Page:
Home Service 31st December 2023

Prayers of Approach

At the end of the year we remember: the places we have seen – we place them in God’s hands; the challenges we have faced – we place them in God’s hands; the people we have been – we place them in God’s hands.

As a new year beckons us forward. We, too, want to be made new in you, our Lord God. We are called as Christians. We are followers of Christ.

God our Saviour, as Mary and Joseph brought Jesus to the Temple to present him before you, we, too, come just as we are, with praise and thanksgiving in our hearts, to offer our lives to you, our gracious God. We come with awe and thanksgiving in our hearts. God, who spoke to Simeon and Anna, speak to us today. We’re listening, Lord.

Jesus, our Saviour: we worship you. Jesus, our Redeemer: we worship you. Jesus, our Brother: we worship you. Jesus, our Friend: we worship you. Jesus, name above all names: we worship you. Amen.

Hymn Angels from the realms of glory (R&S 163)

Readings: Isaiah 61:10 – 62:3

Luke 2:21-40


The naming of Jesus in the Temple is the moment when his identity moves from being private, reserved for his parents, and instead he becomes public property and even a source of pain to his parents, as he is proclaimed ‘saviour’. The Isaiah text also captures the significance of naming promising that God himself will give them a new name, placing it in a cosmic setting. The prophet responds to what God has done and is confident in what God will do. There is a sense that change has begun but is not yet complete – and there is more to come.

Hymn Unto us a boy is born (R&S 169)


What’s in a name? Shakespeare indicated that it doesn’t matter what you are called when he had Juliet declare, ‘A rose by any other name would smell as sweet.’ It is who or what you are that matters. Yet names do matter. New parents or parents to be often spend a great deal of time and put a lot of thought into choosing the name of their child. Often the name has a special meaning and they hope that their child will grow up to fulfil the meaning of the name that they have given them.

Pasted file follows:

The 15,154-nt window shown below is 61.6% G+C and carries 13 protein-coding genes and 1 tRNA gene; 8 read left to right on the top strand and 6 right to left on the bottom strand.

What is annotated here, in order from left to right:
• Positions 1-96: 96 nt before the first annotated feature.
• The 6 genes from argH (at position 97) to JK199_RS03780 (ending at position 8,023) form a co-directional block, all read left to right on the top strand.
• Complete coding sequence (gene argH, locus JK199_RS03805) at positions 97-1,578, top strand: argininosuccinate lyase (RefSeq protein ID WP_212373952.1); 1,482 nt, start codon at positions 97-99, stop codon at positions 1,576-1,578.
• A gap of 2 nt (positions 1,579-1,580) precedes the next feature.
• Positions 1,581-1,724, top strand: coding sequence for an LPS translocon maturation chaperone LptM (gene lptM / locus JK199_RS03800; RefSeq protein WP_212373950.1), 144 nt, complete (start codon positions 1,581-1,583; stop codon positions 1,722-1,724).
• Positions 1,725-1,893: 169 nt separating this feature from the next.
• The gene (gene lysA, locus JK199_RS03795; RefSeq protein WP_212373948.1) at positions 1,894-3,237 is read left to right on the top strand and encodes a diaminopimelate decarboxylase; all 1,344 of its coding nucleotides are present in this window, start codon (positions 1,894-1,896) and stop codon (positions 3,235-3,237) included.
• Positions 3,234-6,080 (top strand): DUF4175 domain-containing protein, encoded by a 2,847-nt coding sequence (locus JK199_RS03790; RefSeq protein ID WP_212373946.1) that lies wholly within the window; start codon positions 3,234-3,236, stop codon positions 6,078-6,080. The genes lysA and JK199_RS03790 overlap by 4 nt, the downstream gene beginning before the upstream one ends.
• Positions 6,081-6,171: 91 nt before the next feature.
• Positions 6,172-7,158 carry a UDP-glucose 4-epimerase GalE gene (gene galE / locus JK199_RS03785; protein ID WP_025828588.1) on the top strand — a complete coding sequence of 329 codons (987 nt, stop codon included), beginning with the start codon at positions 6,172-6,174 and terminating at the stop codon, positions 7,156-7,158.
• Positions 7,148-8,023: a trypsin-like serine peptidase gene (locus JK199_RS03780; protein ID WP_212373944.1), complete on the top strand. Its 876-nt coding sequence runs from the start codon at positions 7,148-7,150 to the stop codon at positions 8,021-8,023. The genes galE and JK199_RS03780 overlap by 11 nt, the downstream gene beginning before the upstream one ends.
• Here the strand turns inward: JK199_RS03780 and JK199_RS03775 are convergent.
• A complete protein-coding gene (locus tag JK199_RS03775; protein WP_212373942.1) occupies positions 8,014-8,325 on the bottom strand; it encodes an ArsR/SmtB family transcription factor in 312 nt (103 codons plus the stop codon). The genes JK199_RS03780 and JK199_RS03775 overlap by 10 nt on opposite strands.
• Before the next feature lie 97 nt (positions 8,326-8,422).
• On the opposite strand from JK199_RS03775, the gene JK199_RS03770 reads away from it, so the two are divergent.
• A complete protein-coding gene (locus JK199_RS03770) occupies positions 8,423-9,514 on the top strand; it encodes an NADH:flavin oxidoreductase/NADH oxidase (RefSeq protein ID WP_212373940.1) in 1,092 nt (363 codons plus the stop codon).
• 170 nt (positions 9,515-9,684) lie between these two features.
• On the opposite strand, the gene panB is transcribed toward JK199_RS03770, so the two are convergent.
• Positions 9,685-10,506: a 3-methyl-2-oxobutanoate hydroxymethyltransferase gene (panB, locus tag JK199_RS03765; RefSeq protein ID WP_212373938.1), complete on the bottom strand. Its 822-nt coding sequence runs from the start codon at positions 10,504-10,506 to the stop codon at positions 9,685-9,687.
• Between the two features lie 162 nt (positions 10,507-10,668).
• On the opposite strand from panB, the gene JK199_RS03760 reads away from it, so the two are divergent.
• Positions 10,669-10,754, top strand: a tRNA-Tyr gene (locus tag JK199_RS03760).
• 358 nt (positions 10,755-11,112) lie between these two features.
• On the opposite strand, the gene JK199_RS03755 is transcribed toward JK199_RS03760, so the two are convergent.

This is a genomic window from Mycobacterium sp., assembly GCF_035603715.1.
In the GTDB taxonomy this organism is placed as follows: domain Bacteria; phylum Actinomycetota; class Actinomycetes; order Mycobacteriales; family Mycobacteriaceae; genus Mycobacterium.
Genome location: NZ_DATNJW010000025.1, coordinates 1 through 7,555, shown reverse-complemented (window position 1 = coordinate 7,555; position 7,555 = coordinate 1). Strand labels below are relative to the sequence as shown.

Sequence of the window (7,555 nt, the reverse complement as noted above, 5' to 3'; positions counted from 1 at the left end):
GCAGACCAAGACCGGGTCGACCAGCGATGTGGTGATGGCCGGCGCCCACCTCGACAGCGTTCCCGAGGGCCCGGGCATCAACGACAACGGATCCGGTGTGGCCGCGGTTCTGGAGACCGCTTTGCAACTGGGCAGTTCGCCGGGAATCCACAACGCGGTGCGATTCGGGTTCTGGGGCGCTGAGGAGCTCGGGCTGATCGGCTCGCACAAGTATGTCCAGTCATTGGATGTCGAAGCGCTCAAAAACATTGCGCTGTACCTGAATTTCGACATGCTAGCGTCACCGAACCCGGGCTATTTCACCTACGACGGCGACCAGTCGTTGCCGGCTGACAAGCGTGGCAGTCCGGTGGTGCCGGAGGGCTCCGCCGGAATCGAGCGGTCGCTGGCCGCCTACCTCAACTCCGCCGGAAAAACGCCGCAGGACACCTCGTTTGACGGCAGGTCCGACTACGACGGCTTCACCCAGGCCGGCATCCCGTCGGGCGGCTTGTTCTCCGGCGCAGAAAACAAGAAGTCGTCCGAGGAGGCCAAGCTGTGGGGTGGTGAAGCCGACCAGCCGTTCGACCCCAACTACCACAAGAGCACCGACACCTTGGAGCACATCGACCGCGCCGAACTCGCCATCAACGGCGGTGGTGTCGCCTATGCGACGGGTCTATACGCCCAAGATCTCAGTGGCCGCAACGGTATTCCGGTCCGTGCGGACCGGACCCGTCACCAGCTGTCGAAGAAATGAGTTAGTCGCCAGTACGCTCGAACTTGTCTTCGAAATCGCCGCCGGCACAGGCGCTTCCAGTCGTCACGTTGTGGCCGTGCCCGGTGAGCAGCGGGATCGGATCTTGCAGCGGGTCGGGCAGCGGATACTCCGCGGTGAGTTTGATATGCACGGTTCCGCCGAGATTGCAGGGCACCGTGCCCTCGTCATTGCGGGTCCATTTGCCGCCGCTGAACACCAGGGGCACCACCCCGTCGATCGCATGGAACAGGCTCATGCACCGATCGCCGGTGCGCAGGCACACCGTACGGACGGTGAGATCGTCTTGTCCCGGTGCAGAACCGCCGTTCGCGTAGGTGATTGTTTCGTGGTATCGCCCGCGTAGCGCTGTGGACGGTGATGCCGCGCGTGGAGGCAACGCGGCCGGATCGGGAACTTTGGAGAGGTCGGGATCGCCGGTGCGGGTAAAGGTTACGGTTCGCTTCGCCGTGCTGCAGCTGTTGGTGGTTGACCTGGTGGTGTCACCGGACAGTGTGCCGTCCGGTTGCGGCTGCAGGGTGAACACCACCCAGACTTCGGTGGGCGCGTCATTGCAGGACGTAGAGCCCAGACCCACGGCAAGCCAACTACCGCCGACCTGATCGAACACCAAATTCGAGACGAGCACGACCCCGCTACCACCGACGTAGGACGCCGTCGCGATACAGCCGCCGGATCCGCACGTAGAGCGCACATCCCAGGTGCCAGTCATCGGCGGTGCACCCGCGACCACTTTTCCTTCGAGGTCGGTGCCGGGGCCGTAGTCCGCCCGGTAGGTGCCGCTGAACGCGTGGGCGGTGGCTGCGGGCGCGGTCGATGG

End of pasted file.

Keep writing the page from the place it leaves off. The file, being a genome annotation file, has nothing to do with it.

In the ‘Call the Midwife’ Christmas special there was a character called Kulvir Sharma whose name meant ‘pride of the community’. His mother had such high aspirations for him and he had worked so hard to make her and his community proud and to live up to his name. He had done well at school and gone on to university and then joined the Indian Air Force, where he become a skilled navigator. At the outbreak of WW2 he volunteered for the RAF and gained a reputation for always knowing just where they were and for navigating his aircraft safely home even if the instruments were shot up and not functioning. On one mission however the plane was badly damaged, made a crash landing, in which the pilot was killed on impact, and burst into flames. After seeing the pilot’s body brought out of the destroyed aircraft Kulvir was too traumatised to ever fly again and, considering himself a coward, felt he could never go home because he no longer lived up to his name and would shame his mother and his community.

Being a ‘Call the Midwife’ Christmas Special of course there is a happy ending. Kulvir is put in touch with the British Legion who help to find him a place to live in a home with other ex-RAF service men, where he can receive treatment to overcome his trauma, be assured he is not a coward and once more be a part of the community. And to show that he is accepted and valued for who he is, he is co-opted to be one of the wise men who followed the star (since he could navigate by the stars) in the local Nativity Tableau.